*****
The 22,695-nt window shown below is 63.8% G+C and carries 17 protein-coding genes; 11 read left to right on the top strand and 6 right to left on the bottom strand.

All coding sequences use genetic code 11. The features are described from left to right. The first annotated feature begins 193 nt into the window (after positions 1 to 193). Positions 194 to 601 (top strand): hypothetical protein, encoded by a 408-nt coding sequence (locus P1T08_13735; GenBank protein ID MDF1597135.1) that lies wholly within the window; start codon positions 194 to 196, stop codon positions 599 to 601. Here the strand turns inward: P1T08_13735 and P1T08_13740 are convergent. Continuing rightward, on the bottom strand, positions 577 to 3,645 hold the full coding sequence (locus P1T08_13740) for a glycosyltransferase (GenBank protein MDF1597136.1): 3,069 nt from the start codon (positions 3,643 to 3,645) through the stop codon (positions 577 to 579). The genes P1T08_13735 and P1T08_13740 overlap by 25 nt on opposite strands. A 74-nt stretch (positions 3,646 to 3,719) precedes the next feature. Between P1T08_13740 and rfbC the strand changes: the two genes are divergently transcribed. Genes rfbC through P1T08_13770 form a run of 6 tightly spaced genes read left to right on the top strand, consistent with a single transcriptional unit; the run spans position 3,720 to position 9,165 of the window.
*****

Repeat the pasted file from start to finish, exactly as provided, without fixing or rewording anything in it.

The 22,695-nt window shown below is 63.8% G+C and carries 17 protein-coding genes; 11 read left to right on the top strand and 6 right to left on the bottom strand.

All coding sequences use genetic code 11. The features are described from left to right. The first annotated feature begins 193 nt into the window (after positions 1 to 193). Positions 194 to 601 (top strand): hypothetical protein, encoded by a 408-nt coding sequence (locus P1T08_13735; GenBank protein ID MDF1597135.1) that lies wholly within the window; start codon positions 194 to 196, stop codon positions 599 to 601. Here the strand turns inward: P1T08_13735 and P1T08_13740 are convergent. Continuing rightward, on the bottom strand, positions 577 to 3,645 hold the full coding sequence (locus P1T08_13740) for a glycosyltransferase (GenBank protein MDF1597136.1): 3,069 nt from the start codon (positions 3,643 to 3,645) through the stop codon (positions 577 to 579). The genes P1T08_13735 and P1T08_13740 overlap by 25 nt on opposite strands. A 74-nt stretch (positions 3,646 to 3,719) precedes the next feature. Between P1T08_13740 and rfbC the strand changes: the two genes are divergently transcribed. Genes rfbC through P1T08_13770 form a run of 6 tightly spaced genes read left to right on the top strand, consistent with a single transcriptional unit; the run spans position 3,720 to position 9,165 of the window.